Back to Versace and Lang:

“Given all that has unfolded in the current quarter and what's expected to continue into the second half of the year, we have reservations about the consensus EPS forecast for S&P 500. Granted the market multiple has come down, but the other shoe to drop, that is earnings expectations, have yet to do so. As that happens, it means the market isn't likely to be as cheap as some may think.”

Stocks may be pricier than they appear

There’s been a lot of finger-pointing (OK, Tweeting) that the fact the S&P 500’s price-to-earnings ratio has fallen to levels more in line with historical trends is bullish. That argument could come under pressure if the denominator starts shrinking, though. 

So far, P/E compression has come solely from the 22% drop in the S&P 500’s value. That price decline alongside stable-to-improving earnings estimates means that the index’s forward 12-month P/E has fallen to 15.8, according to FactSet, which is beneath the 10-year average of 16.9.

But what happens if earnings estimates start falling? Well, in that case, the market may not appear all that cheap anymore.

Back to Versace and Lang:

“We're also likely to see some EPS revisions in the coming months for 2023 EPS expectations as well. Currently, the consensus view published by FactSet sits at $251.76, up 9.2% over this year. In the past when we've seen expectations for the second half of a year be revised lower, those revisions tend to carry over for the following year as well, especially when concerns are growing over the speed of the economy and consumer spending.

Using the past as a guide, when the June quarter earnings season gets underway there will be some that are taken aback by the downward revisions to be had in EPS expectations. As competitors, suppliers, and customers report, the 360-degree picture will firm up what we're likely to hear by the time the June quarter earnings season is over. We already have some insight following Target's  (TGT)  margin cut, Intel's  (INTC)  warnings on foreign exchange, more recently fabless semiconductor Himax Technologies  (HIMX)  cutting its June quarter guidance, and Tesla  (TSLA)  targeting a 10% reduction in salaried workers. What FedEx  (FDX) , Darden  (DRI)  and others say later this week when they report will add some color to that picture.”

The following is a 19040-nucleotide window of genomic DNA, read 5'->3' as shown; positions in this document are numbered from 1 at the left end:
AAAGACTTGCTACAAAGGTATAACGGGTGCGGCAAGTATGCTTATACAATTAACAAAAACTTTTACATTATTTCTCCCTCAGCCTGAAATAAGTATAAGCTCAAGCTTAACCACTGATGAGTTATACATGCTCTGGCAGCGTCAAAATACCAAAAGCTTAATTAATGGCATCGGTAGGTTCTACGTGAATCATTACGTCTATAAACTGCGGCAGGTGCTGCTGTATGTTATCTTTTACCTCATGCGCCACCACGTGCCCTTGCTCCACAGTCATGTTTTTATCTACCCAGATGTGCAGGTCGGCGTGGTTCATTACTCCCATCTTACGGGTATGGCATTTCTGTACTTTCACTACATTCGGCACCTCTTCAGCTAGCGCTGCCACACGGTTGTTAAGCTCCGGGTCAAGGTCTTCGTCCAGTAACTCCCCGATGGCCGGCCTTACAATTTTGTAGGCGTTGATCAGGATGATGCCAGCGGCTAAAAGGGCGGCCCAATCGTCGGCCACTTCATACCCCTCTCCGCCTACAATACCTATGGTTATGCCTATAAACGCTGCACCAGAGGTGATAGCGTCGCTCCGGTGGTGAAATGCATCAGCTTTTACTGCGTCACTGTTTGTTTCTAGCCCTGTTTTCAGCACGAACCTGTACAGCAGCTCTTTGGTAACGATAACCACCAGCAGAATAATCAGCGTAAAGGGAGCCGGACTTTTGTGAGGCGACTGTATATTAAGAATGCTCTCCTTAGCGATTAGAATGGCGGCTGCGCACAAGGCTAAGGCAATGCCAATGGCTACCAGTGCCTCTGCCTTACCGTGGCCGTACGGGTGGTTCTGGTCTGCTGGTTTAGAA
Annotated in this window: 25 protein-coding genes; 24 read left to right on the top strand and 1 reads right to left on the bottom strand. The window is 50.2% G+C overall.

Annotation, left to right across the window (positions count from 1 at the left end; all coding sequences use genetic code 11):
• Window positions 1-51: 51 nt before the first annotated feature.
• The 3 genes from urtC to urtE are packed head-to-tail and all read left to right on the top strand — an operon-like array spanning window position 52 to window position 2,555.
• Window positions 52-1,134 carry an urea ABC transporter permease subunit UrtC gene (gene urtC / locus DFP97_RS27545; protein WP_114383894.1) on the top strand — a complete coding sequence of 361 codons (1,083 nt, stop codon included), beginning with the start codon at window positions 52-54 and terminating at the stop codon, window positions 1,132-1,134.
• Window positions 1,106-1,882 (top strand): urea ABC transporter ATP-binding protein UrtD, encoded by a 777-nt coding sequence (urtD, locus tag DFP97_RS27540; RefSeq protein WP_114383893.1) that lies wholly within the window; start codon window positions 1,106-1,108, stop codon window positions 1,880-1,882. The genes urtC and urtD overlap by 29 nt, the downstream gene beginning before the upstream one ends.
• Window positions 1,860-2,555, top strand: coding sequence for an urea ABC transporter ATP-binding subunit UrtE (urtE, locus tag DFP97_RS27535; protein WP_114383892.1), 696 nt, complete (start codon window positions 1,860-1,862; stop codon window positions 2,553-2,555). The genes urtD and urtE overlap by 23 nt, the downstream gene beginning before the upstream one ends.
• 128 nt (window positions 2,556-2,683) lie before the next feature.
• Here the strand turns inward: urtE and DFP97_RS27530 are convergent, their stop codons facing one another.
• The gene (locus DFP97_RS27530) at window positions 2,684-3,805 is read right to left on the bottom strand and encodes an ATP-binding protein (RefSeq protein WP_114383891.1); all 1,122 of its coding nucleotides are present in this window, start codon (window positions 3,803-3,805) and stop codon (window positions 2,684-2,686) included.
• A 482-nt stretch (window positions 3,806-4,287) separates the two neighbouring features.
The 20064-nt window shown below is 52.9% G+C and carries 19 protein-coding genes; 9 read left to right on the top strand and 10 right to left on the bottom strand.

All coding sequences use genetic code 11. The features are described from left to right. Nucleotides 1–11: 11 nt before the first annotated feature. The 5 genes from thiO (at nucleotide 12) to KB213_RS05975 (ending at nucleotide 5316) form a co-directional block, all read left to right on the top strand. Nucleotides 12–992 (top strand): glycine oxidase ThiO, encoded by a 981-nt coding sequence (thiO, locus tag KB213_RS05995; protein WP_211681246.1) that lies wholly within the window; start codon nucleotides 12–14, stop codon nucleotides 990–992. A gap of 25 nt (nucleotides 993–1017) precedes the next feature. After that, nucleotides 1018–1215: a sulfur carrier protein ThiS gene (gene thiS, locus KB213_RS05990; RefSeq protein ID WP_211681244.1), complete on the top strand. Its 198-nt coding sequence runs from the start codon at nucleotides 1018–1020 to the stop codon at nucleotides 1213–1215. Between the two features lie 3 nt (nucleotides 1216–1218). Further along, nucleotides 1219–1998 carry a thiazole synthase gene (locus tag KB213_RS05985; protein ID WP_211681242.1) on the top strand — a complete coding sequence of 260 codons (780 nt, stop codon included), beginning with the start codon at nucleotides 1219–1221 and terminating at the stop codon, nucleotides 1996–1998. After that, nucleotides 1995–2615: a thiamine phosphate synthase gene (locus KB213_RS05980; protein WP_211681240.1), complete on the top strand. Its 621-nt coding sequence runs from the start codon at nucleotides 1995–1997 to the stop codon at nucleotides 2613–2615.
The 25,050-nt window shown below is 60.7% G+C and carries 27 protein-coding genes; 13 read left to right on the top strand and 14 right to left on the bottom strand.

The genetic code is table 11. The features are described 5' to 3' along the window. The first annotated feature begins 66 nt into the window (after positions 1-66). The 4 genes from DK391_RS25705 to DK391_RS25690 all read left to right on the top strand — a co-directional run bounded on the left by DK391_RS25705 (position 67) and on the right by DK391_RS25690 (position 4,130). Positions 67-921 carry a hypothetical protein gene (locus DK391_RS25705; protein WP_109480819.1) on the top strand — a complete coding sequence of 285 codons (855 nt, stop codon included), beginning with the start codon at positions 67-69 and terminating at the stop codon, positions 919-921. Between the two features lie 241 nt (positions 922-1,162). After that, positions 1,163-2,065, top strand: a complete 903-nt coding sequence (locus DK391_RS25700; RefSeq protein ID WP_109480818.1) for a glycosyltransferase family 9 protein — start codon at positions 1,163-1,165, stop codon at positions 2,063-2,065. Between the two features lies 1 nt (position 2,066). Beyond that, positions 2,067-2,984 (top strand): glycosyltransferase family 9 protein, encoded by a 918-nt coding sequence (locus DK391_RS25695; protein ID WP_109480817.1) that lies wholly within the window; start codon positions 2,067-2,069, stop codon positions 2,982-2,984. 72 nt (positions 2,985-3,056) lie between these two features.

In short, if the second-quarter earnings season shows cracks in the earnings armor are becoming chasms, the resulting downward earnings revisions to the back-half of the year will be extrapolated into 2023, further pressuring the index’s forward P/E ratio.

The Smart Play

It’s true that stocks usually bottom before a recession ends, but “the bottom” will only be apparent in retrospect. Until then, investors should recognize that bear markets can be painful, and that they last longer when they’re accompanied by a recession.

While it’s tempting to think that the “V”-shaped bottoms witnessed in 2018 and again, in 2020 mean we’ll see a similar outcome this year, it usually takes months of pops and drops to work through sellers trapped at higher prices. For this reason, a skeptical view that focuses on the ‘return of capital’, rather than “return on capital” remains wise.

If you’re a long-term investor using indexes, the advice remains the same: Increase your dollar-cost averaging contributions over the next 12 to 18 months. There’s never been a market where lowering your average costs during a recession hasn’t been profit-friendly long term.

However, if you’re not in the accumulation phase of your life, and you invest in individual stocks, then wealth protection remains key. That means focusing on low-beta value stocks, defensive sectors that do best in a recession, such as healthcare, and risk control, such as stop losses. Diversification to limit single-stock risk, the avoidance of leverage, including margin, and upgrading the quality of your holdings are important too.

It’s tempting to think the most beaten-down stocks will yield the greatest return off the lows, but that’s not necessarily true. Wall Street dustbins are full of former high-flyers that never returned to their prior peaks, went out of business, or were sold for pennies on the Dollar. If your portfolio includes suspect names where your thesis is broken or your confidence is low, then selling into strength in order to buy a market leader with staying power is smart. 

Stocks rallied sharply on Tuesday, a pretty impressive showing given that the long holiday weekend gave investors plenty of time to wring hands and place sell orders. The move was broad-based with all eleven major sectors notching gains. Upside volume to upside volume plus downside volume was solid at 80.2%, but not spectacular. As of this morning, the S&P 500 SPY is about 4% above its intraday low last Friday.